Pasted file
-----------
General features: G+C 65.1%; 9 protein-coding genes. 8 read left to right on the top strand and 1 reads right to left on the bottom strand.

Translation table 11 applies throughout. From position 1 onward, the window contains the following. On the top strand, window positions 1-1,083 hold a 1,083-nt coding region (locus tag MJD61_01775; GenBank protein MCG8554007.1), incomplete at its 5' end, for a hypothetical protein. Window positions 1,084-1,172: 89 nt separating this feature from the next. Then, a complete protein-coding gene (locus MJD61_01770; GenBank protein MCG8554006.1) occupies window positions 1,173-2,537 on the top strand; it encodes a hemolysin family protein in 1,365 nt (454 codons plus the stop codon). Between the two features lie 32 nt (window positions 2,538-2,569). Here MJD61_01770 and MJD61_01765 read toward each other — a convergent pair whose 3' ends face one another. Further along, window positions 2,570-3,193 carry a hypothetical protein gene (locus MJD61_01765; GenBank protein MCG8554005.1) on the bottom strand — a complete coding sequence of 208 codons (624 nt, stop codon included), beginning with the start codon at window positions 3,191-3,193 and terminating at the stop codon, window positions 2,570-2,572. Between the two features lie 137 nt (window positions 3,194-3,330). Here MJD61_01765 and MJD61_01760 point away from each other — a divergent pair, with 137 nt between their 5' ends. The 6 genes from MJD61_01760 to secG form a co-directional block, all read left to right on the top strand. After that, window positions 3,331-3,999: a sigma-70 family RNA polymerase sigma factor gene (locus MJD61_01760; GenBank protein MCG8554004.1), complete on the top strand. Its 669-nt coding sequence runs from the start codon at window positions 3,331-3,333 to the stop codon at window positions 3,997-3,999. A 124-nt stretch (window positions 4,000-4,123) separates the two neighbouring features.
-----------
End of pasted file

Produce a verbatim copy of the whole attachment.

General features: G+C 65.1%; 9 protein-coding genes. 8 read left to right on the top strand and 1 reads right to left on the bottom strand.

Translation table 11 applies throughout. From position 1 onward, the window contains the following. On the top strand, window positions 1-1,083 hold a 1,083-nt coding region (locus tag MJD61_01775; GenBank protein MCG8554007.1), incomplete at its 5' end, for a hypothetical protein. Window positions 1,084-1,172: 89 nt separating this feature from the next. Then, a complete protein-coding gene (locus MJD61_01770; GenBank protein MCG8554006.1) occupies window positions 1,173-2,537 on the top strand; it encodes a hemolysin family protein in 1,365 nt (454 codons plus the stop codon). Between the two features lie 32 nt (window positions 2,538-2,569). Here MJD61_01770 and MJD61_01765 read toward each other — a convergent pair whose 3' ends face one another. Further along, window positions 2,570-3,193 carry a hypothetical protein gene (locus MJD61_01765; GenBank protein MCG8554005.1) on the bottom strand — a complete coding sequence of 208 codons (624 nt, stop codon included), beginning with the start codon at window positions 3,191-3,193 and terminating at the stop codon, window positions 2,570-2,572. Between the two features lie 137 nt (window positions 3,194-3,330). Here MJD61_01765 and MJD61_01760 point away from each other — a divergent pair, with 137 nt between their 5' ends. The 6 genes from MJD61_01760 to secG form a co-directional block, all read left to right on the top strand. After that, window positions 3,331-3,999: a sigma-70 family RNA polymerase sigma factor gene (locus MJD61_01760; GenBank protein MCG8554004.1), complete on the top strand. Its 669-nt coding sequence runs from the start codon at window positions 3,331-3,333 to the stop codon at window positions 3,997-3,999. A 124-nt stretch (window positions 4,000-4,123) separates the two neighbouring features.